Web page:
Biomedical Science and Engineering PhD Thesis Defense by Çağlar Öztürk

August 29, 2018






Title: Development of a Novel Centrifugal Left Ventricular Assist Device and the First In Vivo Study: Istanbul Heart VAD


Speaker: Çağlar Öztürk


Time: April 19, 2018, 14:00


Place: Manufacturing and Automation Research Center (MARC), ENG B203

Koç University

Rumeli Feneri Yolu

Sariyer, Istanbul

Thesis Committee Members:

Prof. Dr. İsmail Lazoğlu (Advisor, Koç University)

Assoc. Prof. Dr. Kerem Pekkan (Koç University)

Prof. Dr. Deniz Süha Küçükaksu (Bahçeşehir University)

Asst. Prof. Dr. Özlem Yalçın (Koç University)

Prof. Dr. Nurcan Arat (İstanbul Bilim University)


Heart failure (HF) is a life-threatening disease that affects the structure and functions of the heart. The possible solutions for HF condition are mainly limited to the heart transplantation and mechanical circulatory support systems. Due to the shortage of available donor hearts, left ventricular assist devices (LVADs) have been used as a common treatment for HF patients as a bridge to transplant, bridge to recovery or destination therapy. LVADs have been a promising option for the survival of patients. However, high importing costs limit the use of VAD for every heart patient. Therefore, this study aims to develop a novel centrifugal blood pump for the HF patients who are not eligible for cardiac transplants to access a low cost, high-quality device.

Computational fluid dynamics (CFD) analysis has been used during the design to accurately predict hydraulic performance and flow field within the blood pump. Virtual design of the pump is constructed for CFD optimizations. A number of impeller/volute configurations were established in the design. CFD-based design optimization method has been developed, involving hydraulic performance, efficiency, and hemolysis. Shear stress and exposure time, are considered as main factors to the hemolytic performance of blood pumps. CFD analysis reveals regions of high shear and stagnation zones that could damage the red blood cells (RBC) and affect the hydraulic performance of the pump. This comprehensive CFD analysis of the pump performance and hemocompatibility provide a path for pump optimizations. The presented method can also be utilized as an efficient CFD tool for new pump designs or multi-objective optimization.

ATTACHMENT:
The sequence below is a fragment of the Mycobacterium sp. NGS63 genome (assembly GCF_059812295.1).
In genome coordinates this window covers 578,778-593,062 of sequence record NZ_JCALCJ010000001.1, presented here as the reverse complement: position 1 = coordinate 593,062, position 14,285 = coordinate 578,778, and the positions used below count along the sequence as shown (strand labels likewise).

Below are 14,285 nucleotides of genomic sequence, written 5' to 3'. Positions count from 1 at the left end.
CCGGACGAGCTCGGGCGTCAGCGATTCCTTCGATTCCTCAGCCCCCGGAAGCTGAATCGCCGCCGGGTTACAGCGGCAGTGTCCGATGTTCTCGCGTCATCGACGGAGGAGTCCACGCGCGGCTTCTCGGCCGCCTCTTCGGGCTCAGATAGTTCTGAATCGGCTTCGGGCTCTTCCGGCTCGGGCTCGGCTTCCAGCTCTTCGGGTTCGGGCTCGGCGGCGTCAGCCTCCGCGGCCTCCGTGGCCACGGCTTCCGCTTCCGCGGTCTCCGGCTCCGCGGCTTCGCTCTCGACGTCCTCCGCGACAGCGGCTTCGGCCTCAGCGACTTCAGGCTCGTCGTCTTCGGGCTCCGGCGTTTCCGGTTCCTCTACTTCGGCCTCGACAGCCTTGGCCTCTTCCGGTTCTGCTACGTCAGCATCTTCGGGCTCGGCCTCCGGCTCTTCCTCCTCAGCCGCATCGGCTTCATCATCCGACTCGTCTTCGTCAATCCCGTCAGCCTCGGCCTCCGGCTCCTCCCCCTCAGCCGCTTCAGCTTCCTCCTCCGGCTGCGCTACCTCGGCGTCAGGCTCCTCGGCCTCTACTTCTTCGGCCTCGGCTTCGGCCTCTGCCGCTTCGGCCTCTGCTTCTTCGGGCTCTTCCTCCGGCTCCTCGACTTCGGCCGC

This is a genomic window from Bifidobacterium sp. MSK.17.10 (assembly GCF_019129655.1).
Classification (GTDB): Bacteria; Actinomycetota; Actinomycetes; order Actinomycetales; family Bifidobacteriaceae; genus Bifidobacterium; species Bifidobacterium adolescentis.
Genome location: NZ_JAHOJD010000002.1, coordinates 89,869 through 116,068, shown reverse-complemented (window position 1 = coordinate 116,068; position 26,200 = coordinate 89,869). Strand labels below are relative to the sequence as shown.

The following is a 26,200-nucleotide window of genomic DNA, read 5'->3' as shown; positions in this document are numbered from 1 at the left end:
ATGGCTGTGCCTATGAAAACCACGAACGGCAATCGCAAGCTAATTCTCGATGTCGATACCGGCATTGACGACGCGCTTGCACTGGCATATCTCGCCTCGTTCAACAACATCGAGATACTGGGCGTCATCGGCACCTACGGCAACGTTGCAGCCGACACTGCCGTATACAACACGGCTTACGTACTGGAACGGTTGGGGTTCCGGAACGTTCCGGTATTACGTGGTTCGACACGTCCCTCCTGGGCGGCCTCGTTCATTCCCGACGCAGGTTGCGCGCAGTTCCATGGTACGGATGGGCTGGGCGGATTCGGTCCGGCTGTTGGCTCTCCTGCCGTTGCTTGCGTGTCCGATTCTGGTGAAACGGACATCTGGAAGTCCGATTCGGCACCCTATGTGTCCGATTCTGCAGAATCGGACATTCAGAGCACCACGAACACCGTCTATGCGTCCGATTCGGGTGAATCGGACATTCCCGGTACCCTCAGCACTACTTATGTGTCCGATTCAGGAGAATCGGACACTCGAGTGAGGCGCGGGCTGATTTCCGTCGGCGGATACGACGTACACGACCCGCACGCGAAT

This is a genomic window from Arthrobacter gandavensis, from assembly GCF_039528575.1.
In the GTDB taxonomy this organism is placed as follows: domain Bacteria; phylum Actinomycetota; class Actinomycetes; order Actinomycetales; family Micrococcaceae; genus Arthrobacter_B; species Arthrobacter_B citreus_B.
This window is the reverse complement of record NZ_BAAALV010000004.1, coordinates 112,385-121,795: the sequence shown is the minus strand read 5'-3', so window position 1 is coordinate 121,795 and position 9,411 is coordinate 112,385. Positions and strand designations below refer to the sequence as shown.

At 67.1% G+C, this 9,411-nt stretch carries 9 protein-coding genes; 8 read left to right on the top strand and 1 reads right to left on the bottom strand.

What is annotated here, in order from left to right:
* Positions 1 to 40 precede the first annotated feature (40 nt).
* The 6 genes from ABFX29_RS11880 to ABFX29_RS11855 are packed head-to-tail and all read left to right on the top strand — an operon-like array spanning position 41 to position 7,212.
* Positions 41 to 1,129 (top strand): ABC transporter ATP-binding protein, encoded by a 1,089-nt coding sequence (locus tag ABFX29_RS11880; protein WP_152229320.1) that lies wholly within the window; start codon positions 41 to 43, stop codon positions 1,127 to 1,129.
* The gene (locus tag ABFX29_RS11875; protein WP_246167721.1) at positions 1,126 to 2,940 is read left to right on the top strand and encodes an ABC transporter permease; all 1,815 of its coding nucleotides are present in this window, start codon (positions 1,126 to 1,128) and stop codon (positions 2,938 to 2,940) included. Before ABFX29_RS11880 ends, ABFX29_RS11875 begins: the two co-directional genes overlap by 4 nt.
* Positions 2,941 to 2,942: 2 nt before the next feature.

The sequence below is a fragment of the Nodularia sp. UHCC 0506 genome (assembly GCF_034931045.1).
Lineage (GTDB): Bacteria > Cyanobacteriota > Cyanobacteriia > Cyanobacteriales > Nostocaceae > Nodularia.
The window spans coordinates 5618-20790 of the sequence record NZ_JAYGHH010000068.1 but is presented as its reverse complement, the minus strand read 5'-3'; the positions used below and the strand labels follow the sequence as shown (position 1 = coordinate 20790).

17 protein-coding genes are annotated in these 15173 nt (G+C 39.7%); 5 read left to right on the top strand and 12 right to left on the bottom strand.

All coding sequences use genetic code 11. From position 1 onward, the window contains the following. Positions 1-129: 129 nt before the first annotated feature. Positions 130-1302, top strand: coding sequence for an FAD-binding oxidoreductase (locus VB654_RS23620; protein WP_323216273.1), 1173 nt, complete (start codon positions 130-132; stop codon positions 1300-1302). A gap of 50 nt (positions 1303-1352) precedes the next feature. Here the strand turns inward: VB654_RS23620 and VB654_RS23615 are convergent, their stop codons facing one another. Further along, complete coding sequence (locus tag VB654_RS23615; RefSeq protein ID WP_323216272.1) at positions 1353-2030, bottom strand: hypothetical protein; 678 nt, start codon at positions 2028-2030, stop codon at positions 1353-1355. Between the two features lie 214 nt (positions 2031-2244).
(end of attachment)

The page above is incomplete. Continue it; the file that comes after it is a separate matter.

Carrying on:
Experimental evaluation of the prototype was performed to validate the computational results. An in vitro blood test of the final prototype has been conducted with hemolysis test rig. The in vitro test result demonstrates satisfying performance regarding the hemolysis index, pHb generation, hematocrit level, etc. in the range of clinically available LVADs.

In vivo device evaluation is vital for the validation of device performance before human clinical trials. The porcine animal model was selected in this study for initial acute evaluation. Three pigs weighing 77–92 kg have been used to assess the anatomical fitting and blood-handling characteristics during the acute experiments up to 6 hours. The study demonstrated appropriate circulatory support, and flow characteristics. Further acute in vivo studies are in progress for short-term evaluation.